Elmwood students Skype civil rights figure

Digital Originals

ELMWOOD, Ill. (WMBD) —  Elmwood junior and high school students spent a portion of their Tuesday schedule speaking with a piece of living history.

Students were able to Skype with Melba Pattillo Beals, who is a member of “Little Rock Nine,” a group of African American students who integrated Little Rock Central High School in 1957, despite many violent protests to keep the school segregated.

Students called the experience of Skyping with Beals “incredible,” “really cool,” and “emotional on a whole other level.”

Emily Roberts, a history teacher at Elmwood, said the original plan was to connect the students to the outside world using technology. She said during the process, they booked Melba Beals, with the financial help of the local churches, and decided to combine the lesson with civil rights history and Black History Month.

Roberts said her students have been reading Beals’ book “Warriors Don’t Cry,” which detailed accounts of her attending Little Rock Central High. Mia Swadinsky, a junior at Elmwood, said the book made her emotional.

“I cried and I laughed and just taking the emotional tolls that she went through, I could really feel that,” Swadinsky said.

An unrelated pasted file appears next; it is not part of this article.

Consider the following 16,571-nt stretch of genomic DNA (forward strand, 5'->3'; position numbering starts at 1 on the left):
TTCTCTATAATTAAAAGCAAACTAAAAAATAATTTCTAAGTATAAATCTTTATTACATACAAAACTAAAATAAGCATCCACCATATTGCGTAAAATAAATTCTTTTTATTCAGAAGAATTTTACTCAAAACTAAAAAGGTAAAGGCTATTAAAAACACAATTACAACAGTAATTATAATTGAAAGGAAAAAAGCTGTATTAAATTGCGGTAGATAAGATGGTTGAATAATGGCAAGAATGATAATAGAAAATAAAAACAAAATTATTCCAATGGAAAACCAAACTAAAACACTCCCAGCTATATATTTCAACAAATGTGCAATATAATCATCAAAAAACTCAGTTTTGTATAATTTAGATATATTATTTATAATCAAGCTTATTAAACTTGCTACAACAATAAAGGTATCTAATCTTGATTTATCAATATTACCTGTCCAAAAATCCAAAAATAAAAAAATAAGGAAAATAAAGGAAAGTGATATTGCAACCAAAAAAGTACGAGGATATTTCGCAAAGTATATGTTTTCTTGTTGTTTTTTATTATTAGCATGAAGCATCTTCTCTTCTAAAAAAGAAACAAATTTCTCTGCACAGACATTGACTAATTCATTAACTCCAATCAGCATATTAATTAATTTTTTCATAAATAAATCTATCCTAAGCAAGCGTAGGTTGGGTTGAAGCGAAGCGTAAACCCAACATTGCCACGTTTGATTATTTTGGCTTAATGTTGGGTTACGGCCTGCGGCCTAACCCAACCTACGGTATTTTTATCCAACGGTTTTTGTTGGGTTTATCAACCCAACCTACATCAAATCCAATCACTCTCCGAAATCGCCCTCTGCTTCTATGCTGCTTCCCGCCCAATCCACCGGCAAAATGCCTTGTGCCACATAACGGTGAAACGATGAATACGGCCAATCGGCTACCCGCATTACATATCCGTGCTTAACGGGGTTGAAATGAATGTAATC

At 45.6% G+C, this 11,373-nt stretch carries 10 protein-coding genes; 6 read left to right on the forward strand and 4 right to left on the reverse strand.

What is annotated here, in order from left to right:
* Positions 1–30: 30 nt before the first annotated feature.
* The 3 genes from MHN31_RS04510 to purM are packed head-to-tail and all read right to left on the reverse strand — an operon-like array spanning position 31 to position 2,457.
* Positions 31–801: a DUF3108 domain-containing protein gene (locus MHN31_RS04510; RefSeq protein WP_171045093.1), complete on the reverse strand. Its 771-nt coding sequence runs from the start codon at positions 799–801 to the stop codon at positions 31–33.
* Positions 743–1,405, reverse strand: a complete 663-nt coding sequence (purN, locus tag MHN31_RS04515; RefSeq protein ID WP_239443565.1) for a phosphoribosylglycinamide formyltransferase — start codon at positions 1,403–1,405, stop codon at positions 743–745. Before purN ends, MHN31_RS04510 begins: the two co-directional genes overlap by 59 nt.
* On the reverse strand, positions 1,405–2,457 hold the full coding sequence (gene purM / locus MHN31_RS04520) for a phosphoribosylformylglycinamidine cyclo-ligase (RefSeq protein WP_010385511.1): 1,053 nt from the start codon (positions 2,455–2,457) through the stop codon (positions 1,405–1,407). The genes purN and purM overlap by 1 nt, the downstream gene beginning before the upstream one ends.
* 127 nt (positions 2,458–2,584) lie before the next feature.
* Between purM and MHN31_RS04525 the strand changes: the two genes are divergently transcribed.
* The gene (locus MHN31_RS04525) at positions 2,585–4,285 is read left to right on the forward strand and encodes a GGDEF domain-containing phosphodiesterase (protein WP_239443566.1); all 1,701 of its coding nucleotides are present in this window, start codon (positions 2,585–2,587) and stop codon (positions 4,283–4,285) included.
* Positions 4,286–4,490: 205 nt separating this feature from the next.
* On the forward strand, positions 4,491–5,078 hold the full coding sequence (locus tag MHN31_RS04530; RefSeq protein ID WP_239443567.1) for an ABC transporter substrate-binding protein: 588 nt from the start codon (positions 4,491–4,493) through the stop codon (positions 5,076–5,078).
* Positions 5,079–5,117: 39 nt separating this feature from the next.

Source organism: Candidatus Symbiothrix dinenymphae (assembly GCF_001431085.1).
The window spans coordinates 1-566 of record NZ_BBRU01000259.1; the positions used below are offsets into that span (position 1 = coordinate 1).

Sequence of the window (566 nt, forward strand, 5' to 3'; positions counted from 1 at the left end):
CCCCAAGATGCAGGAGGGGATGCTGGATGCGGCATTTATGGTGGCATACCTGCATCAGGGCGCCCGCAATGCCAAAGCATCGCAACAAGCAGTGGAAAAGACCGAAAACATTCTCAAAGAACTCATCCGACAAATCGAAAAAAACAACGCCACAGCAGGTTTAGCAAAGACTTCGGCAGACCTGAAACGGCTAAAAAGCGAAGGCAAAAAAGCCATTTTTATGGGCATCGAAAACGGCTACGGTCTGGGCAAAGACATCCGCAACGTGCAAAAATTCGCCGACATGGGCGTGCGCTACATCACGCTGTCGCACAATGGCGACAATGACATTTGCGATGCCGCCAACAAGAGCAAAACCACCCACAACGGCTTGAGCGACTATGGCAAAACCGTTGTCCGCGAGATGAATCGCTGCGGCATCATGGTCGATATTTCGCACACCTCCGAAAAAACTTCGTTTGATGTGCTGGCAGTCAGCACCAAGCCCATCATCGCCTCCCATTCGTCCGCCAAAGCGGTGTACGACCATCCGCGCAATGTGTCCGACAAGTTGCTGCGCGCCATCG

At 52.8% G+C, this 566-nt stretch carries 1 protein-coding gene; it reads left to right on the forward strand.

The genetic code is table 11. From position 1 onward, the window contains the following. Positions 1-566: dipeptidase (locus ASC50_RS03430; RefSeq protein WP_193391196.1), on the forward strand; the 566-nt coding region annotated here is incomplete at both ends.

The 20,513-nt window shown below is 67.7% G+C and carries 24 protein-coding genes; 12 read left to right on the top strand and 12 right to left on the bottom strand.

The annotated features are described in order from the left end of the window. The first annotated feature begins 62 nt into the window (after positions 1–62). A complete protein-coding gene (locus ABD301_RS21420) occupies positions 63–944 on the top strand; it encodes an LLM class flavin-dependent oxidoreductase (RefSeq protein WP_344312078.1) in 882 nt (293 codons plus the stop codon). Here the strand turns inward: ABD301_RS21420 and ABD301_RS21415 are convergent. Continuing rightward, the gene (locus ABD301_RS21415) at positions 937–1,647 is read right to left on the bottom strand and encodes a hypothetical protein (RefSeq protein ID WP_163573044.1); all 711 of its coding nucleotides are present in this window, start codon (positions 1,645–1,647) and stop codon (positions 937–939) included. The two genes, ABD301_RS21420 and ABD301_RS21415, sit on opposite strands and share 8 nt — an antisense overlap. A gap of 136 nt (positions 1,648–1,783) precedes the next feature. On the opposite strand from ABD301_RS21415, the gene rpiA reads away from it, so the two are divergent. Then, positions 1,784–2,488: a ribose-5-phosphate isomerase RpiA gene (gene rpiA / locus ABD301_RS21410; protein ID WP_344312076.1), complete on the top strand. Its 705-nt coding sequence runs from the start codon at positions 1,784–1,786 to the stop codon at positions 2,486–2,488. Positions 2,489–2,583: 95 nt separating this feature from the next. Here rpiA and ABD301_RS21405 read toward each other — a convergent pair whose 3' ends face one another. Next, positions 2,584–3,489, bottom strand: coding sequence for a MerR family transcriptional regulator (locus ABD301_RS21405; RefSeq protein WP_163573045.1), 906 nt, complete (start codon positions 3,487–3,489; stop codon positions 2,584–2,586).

Other students like Sadie Guthrie said reading the book was an unbelievable experience to think somebody could go through so much turmoil.

“With each chapter, she proved it always gets worse before it gets better,” Guthrie said. “She had to go through so much.”

There were other students like Greta Inskeep and Anthony Faulkner who said they were able to identify with the Beals after reading her book and speaking with her via Skype.

“I really enjoyed the book because she was really strong in her faith as I am too, but I’ll never be as strong in my faith as she was,” Inskeep said. “So I really want to be like her, in her faith.”

“I was able to connect with it on a personal level because I am one of the few African Americans at this school,” Faulkner said. “I didn’t feel the same things she felt, but emotionally I could kind of connect with her.”

Although the original idea might have been teaching the students about technology integration, many of them said they also walked away with life lessons.

“Stand up for what you believe in,” Inskeep, Faulkner, and Swadinsky said.

“Respect my differences and I’ll respect yours and I really took that to heart,” Guthrie said.

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